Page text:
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Photo via by Charlotte Wales


January 16, 2024

Annabelle Nickoll

On April 24, 2023, Vogue Magazine announced the launch of Open Casting, a digital competition to discover the next generation of top models. For aspiring models across the globe, the thought of being selected was like coming into the possession of one of Willy Wonka’s golden tickets. To enter into the mysterious, magical gates of Vogue headquarters and to be in the presence of Editor-in-Chief, Anna Wintour, is a dream for many. It was no surprise that in just two weeks, over 67,000 global applications were submitted and many shared their videos to Tikok under the hashtag #vogueopencasting, which has amassed over 300 million views. 


In order to submit an application, individuals needed to be femme-identifing and 18 years of age or older. Anyone could access the application portal on, and it was free to enter. Participants were asked to submit photos, a short video, and answer questions to showcase their personalities.


The competition format is altering the standard conception of career trajectory in the modeling industry. Most are familiar with the stories of major 90s and early 2000s supermodels getting scouted on the street as a teen and then being flown to Paris to become an overnight runway icon. But the concept of brands and agencies choosing from models who are actually interested in the profession and willingly applying to make this their lifestyle is less common. Open castings and submissions make modeling more of a chosen profession and a trained skill rather than placing a majority of the emphasis on looks.


Vogue’s main objective with the novel project was to discover and endorse an emerging wave of models who epitomize a contemporary concept of beauty. In a youtube video documenting the competition, the global talent casting director at Vogue, Ignacio Murillo, commented on the goals: “After the fall/winter 2023 shows we wanted an initiative to respond to the lack of diversity we saw that season on the runway.” They were looking for models with a range of nationalities, races, sexual identities, body sizes, and backgrounds, marginalized groups that are largely underrepresented in fashion and media.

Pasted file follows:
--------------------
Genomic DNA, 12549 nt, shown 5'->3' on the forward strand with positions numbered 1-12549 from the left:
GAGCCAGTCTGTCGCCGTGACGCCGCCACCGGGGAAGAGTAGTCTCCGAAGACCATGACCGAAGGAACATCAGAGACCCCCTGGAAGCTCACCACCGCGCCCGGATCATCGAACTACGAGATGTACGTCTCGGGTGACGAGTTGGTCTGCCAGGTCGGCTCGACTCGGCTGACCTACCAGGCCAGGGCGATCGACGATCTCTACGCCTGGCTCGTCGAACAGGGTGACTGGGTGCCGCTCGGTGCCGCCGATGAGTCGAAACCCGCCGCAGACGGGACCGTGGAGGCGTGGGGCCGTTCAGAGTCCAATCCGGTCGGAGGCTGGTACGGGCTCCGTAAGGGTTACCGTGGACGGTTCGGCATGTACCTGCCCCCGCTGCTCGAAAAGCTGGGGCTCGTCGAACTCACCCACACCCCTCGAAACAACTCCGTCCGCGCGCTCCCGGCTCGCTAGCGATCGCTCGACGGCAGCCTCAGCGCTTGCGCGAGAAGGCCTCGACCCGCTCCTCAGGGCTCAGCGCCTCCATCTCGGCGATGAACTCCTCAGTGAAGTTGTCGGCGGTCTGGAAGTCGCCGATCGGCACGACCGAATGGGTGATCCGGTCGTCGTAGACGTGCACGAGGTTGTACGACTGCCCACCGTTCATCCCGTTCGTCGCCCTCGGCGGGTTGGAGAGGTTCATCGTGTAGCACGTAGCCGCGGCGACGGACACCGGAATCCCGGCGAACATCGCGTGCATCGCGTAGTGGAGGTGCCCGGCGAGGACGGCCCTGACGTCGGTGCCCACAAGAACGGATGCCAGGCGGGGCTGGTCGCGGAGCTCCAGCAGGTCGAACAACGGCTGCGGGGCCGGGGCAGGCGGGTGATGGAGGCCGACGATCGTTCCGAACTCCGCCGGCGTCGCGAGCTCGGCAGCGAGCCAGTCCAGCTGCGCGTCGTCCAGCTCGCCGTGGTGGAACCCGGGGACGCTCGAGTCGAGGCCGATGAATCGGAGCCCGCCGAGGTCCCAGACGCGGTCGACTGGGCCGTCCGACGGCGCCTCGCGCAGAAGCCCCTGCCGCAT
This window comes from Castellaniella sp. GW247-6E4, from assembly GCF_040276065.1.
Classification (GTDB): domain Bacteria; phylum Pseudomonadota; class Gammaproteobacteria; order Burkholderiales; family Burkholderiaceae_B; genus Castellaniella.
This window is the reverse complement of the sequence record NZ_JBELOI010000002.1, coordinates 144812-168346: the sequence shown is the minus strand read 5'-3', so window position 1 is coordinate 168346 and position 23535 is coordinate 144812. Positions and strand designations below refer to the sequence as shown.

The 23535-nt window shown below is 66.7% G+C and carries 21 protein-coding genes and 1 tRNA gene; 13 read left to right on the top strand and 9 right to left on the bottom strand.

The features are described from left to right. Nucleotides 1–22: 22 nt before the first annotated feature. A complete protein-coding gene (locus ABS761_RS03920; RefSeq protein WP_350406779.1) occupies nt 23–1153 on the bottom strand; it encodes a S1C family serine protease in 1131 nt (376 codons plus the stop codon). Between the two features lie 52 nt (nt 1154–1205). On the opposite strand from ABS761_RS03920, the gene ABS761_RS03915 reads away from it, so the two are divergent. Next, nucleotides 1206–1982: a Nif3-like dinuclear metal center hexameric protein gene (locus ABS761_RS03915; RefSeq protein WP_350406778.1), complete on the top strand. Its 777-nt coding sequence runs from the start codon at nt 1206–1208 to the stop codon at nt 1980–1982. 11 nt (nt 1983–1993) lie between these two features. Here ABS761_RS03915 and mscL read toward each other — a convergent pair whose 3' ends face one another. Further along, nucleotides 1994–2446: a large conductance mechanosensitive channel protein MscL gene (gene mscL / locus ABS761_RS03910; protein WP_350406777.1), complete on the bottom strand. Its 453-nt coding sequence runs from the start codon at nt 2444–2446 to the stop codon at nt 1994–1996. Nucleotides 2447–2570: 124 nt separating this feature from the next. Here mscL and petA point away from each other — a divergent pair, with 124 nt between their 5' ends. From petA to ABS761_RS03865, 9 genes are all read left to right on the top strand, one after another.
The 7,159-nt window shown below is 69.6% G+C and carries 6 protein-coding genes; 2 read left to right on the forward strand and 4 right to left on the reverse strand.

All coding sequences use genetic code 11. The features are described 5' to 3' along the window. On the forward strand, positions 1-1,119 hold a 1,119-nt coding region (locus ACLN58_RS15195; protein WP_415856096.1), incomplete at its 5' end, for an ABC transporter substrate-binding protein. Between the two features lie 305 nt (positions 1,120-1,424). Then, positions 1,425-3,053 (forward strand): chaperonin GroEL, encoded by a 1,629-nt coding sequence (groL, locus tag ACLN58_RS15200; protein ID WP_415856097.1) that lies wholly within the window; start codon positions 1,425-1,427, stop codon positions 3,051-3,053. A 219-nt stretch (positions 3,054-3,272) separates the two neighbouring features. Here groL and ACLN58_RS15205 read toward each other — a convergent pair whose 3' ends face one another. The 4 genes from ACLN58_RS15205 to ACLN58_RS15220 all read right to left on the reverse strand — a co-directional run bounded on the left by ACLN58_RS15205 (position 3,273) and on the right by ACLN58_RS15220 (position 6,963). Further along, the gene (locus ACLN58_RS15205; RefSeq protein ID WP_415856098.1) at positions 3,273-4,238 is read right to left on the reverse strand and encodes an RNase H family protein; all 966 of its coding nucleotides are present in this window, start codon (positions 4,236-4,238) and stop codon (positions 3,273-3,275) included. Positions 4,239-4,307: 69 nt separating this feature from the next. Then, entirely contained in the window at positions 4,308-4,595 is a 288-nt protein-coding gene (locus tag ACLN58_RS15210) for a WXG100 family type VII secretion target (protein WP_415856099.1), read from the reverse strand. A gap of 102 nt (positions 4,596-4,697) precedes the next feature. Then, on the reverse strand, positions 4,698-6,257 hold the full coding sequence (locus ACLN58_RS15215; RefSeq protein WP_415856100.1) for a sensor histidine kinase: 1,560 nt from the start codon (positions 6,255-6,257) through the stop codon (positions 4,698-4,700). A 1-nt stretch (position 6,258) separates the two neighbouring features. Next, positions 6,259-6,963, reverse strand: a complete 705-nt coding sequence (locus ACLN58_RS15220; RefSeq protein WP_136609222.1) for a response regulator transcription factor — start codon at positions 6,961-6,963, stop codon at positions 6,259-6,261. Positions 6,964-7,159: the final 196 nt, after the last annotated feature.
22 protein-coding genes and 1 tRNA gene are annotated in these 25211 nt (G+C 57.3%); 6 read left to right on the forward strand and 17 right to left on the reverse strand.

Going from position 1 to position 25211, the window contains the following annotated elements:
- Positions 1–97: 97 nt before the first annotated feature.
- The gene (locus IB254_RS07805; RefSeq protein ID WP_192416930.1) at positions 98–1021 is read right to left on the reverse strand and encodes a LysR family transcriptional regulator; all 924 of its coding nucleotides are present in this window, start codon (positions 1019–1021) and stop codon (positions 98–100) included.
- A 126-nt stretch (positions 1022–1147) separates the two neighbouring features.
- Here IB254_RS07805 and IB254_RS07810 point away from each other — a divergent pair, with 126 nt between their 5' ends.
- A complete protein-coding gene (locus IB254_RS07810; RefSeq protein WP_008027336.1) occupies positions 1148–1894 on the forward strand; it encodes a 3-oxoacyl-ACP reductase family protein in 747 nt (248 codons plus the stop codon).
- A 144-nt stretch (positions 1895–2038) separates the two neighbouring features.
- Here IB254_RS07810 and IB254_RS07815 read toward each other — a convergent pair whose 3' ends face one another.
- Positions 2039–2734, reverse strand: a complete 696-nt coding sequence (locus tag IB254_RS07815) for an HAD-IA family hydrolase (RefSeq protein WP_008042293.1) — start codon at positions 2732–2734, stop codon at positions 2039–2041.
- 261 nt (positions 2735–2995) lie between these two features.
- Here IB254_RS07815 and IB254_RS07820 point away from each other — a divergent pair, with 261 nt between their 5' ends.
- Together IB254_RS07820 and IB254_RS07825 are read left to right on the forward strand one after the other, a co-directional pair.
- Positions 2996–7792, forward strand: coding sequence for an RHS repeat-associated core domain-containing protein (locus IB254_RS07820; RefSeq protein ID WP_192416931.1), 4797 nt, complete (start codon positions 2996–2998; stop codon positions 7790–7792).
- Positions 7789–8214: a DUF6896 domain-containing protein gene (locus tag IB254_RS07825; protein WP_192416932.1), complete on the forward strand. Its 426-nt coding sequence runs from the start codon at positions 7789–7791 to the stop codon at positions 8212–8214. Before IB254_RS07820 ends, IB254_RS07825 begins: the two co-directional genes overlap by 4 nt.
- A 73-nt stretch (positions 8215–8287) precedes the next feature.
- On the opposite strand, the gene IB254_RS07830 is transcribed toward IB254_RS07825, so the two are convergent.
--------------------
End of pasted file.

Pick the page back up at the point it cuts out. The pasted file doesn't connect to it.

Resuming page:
With hopes of becoming the next greatest supermodel, winners would be invited to walk the Vogue World runway to kickstart London fashion week, featured in a documentary about the competition, and, of course, inside the infamous pages of the iconic magazine’s October issue


On May 8, the application closed. Then, a team of Vogue editors, stylists, and casting directors, as well as fashion leaders such as Eva Chen, director of fashion partnerships at Instagram, and model and diversity advocate Paloma Elsesser meticulously sifted through each submission. Ultimately they chose 8 finalists. The new models were from South Africa, the UK, France, Morocco, China, Japan, Ghana, and the United States.


Mars, a finalist from Los Angeles, said, “I identify as queer and non-binary. There aren’t a lot of non-binary models out there. There is an opportunity here for me to bring a voice to my community.” 


Abrar Mohammed, a finalist from London, also shared, “As a Hijabi model, I was quite weary of the industry. There’s not many of us, so I just thought perhaps the industry wasn’t as welcoming. A career in modeling would allow me to be that representation that I wasn’t able to see when I was younger.”


The Vogue team selected a diverse group of individuals, as no two finalists look remotely alike. It is clear that Vogue is attempting to dismantle a limited standard of beauty and broaden its definition to encompass all bodies and all types of people. They are beginning to value unique stories and personality equally to striking faces, becoming more conscious of whose stories they're telling. 

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